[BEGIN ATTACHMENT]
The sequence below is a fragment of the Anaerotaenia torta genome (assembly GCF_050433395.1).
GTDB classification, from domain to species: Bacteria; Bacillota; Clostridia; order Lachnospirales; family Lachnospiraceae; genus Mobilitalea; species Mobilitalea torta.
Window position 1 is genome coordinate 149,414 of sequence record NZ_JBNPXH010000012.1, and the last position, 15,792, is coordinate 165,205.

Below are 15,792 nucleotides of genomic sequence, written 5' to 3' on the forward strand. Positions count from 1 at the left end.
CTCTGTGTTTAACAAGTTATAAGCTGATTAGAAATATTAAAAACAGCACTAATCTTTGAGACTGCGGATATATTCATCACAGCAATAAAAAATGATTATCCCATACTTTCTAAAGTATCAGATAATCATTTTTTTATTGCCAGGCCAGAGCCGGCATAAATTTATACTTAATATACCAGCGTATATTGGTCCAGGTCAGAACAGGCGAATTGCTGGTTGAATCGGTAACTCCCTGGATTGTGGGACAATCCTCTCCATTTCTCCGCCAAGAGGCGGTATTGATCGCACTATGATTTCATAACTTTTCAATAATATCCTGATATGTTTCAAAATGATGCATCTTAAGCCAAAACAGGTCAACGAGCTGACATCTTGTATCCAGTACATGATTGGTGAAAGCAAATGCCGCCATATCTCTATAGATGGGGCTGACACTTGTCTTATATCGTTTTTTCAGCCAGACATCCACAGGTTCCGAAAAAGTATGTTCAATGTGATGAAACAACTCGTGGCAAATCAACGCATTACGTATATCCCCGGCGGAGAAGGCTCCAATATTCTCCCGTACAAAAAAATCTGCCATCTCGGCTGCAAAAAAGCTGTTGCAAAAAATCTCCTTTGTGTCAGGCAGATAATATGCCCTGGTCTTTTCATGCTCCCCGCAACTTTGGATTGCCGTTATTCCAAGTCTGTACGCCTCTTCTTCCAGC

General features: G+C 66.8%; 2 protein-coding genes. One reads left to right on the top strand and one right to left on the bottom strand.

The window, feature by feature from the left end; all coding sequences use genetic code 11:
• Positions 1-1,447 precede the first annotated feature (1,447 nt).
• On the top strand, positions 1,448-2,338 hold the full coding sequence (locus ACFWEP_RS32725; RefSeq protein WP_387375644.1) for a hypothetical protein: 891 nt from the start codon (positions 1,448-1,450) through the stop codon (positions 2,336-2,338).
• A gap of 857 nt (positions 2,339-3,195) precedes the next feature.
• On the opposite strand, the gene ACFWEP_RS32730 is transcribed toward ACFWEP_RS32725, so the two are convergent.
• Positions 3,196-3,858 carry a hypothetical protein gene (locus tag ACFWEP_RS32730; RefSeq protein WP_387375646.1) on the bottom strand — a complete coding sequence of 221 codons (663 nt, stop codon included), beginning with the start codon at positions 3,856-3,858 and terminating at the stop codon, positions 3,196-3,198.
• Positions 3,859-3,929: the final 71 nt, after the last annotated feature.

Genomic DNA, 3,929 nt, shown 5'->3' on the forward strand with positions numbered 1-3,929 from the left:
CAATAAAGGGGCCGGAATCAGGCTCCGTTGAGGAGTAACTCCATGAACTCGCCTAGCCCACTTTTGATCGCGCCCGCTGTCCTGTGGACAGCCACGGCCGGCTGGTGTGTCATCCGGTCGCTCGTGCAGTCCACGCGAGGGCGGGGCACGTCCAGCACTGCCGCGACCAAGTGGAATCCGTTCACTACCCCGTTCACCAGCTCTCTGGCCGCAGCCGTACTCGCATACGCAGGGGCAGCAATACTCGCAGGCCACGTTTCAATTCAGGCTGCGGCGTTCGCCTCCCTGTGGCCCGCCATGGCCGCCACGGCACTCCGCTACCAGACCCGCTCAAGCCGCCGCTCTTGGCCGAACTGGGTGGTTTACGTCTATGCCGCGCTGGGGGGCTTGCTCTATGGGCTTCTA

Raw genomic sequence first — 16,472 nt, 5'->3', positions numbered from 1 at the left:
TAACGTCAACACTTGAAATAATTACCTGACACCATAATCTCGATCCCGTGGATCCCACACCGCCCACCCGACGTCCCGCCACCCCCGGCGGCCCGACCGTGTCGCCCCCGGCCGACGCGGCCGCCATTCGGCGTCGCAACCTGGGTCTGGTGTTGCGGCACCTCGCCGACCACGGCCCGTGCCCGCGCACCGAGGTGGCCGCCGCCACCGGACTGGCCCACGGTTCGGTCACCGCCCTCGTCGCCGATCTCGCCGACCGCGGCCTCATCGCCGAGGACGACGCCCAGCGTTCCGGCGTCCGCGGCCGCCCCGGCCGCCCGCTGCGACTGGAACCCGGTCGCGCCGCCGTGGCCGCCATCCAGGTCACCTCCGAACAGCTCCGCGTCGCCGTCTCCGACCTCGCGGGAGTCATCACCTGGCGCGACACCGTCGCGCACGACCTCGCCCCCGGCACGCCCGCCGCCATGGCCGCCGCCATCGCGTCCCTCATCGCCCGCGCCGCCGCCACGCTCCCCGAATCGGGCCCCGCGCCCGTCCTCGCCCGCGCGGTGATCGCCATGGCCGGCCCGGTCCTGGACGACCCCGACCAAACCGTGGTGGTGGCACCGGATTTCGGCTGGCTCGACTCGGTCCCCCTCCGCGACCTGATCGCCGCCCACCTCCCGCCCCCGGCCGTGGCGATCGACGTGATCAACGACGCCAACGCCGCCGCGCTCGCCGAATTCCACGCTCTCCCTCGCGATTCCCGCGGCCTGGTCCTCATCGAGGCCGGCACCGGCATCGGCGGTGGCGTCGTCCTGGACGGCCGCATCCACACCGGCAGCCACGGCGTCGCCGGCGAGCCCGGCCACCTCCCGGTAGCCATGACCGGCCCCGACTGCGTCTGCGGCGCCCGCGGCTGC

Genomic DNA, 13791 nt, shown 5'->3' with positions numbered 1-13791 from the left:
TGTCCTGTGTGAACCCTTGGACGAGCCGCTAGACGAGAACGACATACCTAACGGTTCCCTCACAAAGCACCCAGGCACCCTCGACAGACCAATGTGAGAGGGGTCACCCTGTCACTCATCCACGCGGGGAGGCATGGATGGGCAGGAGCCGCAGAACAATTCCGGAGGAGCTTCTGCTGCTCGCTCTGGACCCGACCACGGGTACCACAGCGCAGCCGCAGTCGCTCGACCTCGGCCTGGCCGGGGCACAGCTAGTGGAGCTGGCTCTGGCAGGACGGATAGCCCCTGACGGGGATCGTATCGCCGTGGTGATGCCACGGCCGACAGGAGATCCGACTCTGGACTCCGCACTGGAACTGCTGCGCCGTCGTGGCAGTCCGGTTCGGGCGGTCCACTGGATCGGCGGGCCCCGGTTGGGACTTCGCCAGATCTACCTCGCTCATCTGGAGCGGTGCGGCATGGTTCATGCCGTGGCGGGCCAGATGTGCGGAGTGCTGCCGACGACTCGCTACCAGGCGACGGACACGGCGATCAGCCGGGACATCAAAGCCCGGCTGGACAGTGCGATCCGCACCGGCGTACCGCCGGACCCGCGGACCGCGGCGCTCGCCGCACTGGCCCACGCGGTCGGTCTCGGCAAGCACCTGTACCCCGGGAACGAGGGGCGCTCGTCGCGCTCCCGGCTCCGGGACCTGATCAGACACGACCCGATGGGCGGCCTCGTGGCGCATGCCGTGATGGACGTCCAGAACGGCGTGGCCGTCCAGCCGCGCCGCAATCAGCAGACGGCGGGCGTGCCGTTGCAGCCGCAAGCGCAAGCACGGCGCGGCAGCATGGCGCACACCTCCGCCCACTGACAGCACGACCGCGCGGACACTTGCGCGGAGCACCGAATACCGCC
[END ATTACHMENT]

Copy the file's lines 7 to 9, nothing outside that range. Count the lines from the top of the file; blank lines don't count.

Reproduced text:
The window, feature by feature from the left end; all coding sequences use genetic code 11:
• Positions 1-1,447 precede the first annotated feature (1,447 nt).
• On the top strand, positions 1,448-2,338 hold the full coding sequence (locus ACFWEP_RS32725; RefSeq protein WP_387375644.1) for a hypothetical protein: 891 nt from the start codon (positions 1,448-1,450) through the stop codon (positions 2,336-2,338).